When the plaintiff rested, Jones was called for the defendant. He testified that he had been instructed by Webb not to run an elevator where there was a man working in the shaft, or any part of it; that on the morning of the accident the plaintiff spoke to the witness, and said that he was going down to do some work in the cellar, and for the witness not to come down; that the witness said he would not at that time, but subsequently he thought about his orders, and went down to the basement and told the plaintiff he had been instructed not to run an elevator when any one was working in the shaft; that the plaintiff said, " All right, go ahead and run the elevator," and that he (plaintiff) would take the risk or chance; that subsequently the witness [115 N.Y.S. 382] continued running the elevator up and down, and did not afterwards see the plaintiff; that at the time of the accident he had taken some passengers to the sixteenth floor, and took a passenger from the sixteenth to the third floor; that he let her off at the third floor, and continued his trip to the first floor; that the elevator did not stop at the main office floor, but went 15 or 18 inches below; that he heard the plaintiff hollow; that the elevator did not go any further down in the shaft, but when he heard the shout he ran the elevator to the second floor, left it there, and went down to see what had happened. Webb was recalled, and said that he knew that the men were working in the elevator shaft that morning; but he could not say that he gave Jones any instructions about running the elevator then. There was further evidence that the plaintiff had been warned not to work in the elevator shaft while the elevator was running, and was ordered on the morning in question not to work in that shaft. There was considerable evidence for the defendant that the elevator did not strike the plaintiff at all, but that he fell off the platform or scaffold.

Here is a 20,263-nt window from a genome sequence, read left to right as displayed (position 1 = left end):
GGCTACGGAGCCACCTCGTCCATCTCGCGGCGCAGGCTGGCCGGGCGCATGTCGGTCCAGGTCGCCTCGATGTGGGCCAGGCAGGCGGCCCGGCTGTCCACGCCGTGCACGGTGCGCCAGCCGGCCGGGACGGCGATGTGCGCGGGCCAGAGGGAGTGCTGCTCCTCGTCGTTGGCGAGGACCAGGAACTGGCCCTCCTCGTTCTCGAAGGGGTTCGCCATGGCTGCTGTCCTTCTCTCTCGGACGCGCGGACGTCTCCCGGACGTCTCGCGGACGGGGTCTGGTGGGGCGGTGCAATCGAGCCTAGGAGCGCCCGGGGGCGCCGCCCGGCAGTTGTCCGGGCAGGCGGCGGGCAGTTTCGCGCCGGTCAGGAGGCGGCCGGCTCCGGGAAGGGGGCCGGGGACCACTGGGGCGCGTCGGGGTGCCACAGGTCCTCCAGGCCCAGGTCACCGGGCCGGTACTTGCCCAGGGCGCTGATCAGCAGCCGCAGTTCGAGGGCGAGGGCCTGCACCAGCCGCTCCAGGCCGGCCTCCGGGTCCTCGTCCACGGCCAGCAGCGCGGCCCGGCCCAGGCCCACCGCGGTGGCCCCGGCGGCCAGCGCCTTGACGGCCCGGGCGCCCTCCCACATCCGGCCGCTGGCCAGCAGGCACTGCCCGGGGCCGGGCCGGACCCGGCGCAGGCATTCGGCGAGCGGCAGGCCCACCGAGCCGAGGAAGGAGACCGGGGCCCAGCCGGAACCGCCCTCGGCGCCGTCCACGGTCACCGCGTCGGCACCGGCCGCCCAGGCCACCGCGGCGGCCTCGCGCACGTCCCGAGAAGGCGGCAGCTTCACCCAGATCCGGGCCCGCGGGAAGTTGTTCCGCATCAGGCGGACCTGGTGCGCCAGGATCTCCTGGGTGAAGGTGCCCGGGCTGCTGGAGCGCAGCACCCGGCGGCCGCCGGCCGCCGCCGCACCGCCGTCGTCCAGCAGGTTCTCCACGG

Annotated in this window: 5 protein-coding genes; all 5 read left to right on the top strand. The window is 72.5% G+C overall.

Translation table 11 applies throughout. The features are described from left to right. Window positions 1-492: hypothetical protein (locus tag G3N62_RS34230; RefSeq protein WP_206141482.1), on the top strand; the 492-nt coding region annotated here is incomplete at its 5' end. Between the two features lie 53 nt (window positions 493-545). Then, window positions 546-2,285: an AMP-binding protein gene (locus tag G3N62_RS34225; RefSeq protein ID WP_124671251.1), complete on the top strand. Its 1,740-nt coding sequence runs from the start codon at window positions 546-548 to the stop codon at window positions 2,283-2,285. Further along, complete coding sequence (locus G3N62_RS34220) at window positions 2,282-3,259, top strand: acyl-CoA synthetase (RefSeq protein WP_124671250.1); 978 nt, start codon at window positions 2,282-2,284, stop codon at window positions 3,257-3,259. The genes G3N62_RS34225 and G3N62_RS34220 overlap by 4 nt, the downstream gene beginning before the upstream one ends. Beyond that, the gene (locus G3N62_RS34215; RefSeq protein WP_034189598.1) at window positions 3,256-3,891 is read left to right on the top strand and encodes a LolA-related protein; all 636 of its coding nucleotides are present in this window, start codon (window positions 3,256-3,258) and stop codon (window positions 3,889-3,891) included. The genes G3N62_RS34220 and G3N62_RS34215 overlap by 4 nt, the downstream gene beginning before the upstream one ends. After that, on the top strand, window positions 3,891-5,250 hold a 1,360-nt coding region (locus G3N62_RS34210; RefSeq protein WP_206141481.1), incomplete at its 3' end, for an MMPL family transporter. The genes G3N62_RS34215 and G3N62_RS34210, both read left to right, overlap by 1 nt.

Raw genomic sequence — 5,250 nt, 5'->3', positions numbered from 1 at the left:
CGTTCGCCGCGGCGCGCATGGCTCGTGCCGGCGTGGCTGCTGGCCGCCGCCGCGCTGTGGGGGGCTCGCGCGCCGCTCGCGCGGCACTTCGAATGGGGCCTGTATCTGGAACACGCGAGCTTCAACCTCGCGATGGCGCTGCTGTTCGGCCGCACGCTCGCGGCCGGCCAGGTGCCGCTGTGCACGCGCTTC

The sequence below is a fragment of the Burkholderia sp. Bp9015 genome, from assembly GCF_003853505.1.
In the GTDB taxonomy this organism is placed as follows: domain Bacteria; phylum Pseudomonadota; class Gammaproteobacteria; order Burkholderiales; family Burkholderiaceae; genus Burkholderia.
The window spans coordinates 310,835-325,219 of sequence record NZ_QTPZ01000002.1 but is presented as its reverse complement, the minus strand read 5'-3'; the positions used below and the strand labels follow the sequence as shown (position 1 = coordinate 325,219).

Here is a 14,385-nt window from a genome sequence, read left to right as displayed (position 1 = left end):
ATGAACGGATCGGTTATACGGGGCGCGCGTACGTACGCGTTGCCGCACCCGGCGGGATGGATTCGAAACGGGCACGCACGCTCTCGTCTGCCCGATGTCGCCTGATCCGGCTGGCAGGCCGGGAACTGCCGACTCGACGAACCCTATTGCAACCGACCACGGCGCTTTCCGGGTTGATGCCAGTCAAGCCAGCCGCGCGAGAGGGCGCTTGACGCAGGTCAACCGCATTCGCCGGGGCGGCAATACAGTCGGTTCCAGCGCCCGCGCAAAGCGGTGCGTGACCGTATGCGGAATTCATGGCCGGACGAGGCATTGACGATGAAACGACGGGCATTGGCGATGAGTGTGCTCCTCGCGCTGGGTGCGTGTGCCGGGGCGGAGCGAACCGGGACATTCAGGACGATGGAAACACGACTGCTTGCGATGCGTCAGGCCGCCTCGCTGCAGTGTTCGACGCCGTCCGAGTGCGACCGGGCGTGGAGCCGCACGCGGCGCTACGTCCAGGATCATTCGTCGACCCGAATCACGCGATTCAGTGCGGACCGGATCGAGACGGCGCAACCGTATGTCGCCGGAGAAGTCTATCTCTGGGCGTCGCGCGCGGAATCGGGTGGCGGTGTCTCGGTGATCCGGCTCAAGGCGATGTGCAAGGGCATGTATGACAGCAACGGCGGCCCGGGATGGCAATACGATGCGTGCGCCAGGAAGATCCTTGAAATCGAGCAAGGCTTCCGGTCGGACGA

In rebuttal the plaintiff denied that he was ordered not to work in the elevator shaft when the elevator was running, and denied that he was ordered not to work in the shaft on the morning of the accident, and denied the statement to Jones in relation to his taking the risk. After the testimony was all in the defendant moved to dismiss the complaint, which was denied; whereupon counsel summed up and the court charged the jury. After the jury had retired, they returned to the courtroom, and the court dismissed the complaint.
The plaintiff was at work in this elevator shaft under a contract made between the defendant and the plaintiff's employers. At the time defendant was operating elevators controlled by its employes, and there can be no question, I think, but that the defendant was bound to exercise, under those circumstances, reasonable care to prevent an accident. There is certainly evidence to justify a finding of the jury that the accident was caused by the lack of care of defendant's employe in charge of the elevator, and the question as to whether the plaintiff was guilty of contributory negligence, or assumed the risk of the accident, was clearly one for the jury. We have, therefore, the question as to whether the defendant was responsible for the negligence of its employe, the elevator boy. The defendant is a corporation, and can only act through its employes and officers engaged in the operation of its hotel; and as an appliance for the use of the hotel, it maintained this passenger elevator in this shaft in which the accident occurred. There could be no doubt, I think, that, if a person using the elevator had been injured by the negligence of the elevator operator, the defendant would be liable; and I can see no reason why the defendant was not under the same duty to the plaintiff as it was to any other person lawfully on the premises. McDermott v. Straus, 123 A.D. 303, 108 N.Y.Supp. 5.
The plaintiff not being in the employ of the defendant, there is no question of fellow workmen involved; the fact being that the plaintiff, lawfully at work upon the premises, was injured under circumstances which justified a finding of negligence against the employe of the defendant in charge of the elevator, and for whose negligence, [115 N.Y.S. 383] when committed in the course of his employment and in the performance of the duties of his master, his master is liable. The question as to whether or not this plaintiff was ordered not to work in the shaft when an elevator was running having been expressly denied by the plaintiff, was a question for the jury.
On the whole case, I think there was a question for the jury, and that the judgment should therefore be reversed, and a new trial ordered, with costs to ...